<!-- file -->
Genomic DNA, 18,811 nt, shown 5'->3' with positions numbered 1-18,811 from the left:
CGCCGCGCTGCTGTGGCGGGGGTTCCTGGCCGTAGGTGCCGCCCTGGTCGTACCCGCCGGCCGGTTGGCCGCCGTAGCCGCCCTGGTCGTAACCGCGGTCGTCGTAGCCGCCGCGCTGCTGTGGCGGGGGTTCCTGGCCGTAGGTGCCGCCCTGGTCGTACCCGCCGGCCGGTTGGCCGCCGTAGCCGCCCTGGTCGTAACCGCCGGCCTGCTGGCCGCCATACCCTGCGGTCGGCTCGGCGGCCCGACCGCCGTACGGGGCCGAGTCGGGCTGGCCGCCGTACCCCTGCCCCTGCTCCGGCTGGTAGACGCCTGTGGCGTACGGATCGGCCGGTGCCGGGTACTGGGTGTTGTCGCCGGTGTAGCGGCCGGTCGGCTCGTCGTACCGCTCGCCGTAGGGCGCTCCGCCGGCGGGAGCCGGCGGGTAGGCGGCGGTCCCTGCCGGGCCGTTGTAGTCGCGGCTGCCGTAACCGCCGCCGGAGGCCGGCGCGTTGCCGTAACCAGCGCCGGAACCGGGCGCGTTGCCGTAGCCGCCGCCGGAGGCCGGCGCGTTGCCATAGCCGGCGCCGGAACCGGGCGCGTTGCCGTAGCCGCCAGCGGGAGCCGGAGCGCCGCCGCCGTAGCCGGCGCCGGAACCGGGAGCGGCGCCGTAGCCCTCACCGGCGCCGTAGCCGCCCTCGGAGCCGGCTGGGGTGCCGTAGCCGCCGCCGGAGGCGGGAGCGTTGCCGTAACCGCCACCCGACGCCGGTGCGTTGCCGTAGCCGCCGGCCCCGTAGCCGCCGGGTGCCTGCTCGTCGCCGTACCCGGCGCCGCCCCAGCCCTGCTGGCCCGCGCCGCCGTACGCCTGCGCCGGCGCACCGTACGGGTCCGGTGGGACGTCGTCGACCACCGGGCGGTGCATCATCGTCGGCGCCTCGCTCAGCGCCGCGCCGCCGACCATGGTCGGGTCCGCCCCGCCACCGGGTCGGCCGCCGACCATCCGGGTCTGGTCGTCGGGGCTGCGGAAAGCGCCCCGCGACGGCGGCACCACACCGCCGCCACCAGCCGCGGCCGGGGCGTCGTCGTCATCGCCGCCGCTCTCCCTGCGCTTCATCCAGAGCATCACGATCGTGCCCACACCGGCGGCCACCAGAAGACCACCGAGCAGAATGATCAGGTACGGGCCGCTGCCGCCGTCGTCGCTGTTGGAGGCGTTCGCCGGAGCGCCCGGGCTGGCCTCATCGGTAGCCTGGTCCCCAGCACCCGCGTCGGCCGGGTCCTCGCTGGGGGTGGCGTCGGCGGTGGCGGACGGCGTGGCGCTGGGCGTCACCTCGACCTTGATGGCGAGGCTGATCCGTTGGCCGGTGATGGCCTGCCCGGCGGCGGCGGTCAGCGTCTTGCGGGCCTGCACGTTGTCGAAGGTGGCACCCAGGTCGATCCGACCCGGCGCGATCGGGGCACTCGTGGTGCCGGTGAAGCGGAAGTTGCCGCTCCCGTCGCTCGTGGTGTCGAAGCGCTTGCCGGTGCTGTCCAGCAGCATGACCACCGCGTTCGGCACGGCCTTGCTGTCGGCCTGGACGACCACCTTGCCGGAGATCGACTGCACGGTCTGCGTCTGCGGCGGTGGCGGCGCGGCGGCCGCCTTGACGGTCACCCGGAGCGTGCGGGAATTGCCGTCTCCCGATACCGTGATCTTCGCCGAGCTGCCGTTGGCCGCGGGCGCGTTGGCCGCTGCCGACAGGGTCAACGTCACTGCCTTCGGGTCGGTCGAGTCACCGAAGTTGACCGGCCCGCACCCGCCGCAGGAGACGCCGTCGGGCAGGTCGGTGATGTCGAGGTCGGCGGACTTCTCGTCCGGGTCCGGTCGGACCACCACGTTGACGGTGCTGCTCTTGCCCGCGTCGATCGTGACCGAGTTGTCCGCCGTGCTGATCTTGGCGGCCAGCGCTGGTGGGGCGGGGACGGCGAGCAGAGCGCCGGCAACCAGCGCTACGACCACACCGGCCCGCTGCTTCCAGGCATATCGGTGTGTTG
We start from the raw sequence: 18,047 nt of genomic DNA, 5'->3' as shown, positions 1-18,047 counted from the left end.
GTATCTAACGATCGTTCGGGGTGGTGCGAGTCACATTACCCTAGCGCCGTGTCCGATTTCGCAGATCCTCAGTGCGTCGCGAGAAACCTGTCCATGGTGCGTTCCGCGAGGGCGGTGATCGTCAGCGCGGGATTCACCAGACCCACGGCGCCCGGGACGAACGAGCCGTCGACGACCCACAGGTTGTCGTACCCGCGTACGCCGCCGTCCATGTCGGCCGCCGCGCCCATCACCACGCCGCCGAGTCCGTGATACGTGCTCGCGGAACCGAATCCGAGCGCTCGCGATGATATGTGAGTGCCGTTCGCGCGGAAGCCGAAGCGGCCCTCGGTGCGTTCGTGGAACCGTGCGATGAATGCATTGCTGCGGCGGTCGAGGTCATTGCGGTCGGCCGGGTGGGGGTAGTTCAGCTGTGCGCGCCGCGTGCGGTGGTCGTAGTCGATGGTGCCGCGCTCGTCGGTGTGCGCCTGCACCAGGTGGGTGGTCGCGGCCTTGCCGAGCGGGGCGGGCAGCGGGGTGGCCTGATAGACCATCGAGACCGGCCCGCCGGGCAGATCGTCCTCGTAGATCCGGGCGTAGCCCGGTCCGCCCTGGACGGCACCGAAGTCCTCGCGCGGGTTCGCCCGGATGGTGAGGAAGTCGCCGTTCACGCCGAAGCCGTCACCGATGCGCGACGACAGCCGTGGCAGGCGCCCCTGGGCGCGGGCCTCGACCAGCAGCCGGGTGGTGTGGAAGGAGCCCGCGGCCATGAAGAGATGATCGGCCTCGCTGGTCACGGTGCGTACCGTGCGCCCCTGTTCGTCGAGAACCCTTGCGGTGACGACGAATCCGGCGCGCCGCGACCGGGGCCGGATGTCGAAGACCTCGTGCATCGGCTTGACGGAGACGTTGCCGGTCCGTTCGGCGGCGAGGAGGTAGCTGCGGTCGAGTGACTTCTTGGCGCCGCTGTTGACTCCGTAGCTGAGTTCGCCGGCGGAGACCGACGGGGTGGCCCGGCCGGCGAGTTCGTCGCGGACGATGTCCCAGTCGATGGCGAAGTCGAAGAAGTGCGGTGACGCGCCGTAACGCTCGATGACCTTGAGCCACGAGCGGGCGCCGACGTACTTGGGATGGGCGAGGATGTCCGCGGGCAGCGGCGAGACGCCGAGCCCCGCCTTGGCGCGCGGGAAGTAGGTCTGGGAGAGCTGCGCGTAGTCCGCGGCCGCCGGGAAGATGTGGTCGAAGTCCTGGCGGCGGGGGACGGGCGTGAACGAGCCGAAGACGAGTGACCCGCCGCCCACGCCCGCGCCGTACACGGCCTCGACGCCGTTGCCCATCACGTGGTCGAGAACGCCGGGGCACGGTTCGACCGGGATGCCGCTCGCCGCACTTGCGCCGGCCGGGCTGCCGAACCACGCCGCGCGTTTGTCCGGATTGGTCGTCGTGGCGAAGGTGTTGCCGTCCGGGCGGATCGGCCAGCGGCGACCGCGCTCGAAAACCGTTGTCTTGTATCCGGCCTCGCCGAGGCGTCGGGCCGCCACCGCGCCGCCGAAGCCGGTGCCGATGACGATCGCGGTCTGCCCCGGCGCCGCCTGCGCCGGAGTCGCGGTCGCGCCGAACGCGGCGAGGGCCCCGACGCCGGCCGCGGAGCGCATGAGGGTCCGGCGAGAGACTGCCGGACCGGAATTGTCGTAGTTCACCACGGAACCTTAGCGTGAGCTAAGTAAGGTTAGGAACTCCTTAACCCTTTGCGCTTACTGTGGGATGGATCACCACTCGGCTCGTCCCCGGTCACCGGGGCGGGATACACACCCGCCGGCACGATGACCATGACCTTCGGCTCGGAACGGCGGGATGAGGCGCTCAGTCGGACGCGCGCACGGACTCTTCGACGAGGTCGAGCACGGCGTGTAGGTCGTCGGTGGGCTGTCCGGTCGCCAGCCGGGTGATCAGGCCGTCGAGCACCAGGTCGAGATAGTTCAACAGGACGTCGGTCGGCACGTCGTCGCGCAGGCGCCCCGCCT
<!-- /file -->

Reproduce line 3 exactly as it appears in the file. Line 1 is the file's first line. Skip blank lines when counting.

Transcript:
We start from the raw sequence: 18,047 nt of genomic DNA, 5'->3' as shown, positions 1-18,047 counted from the left end.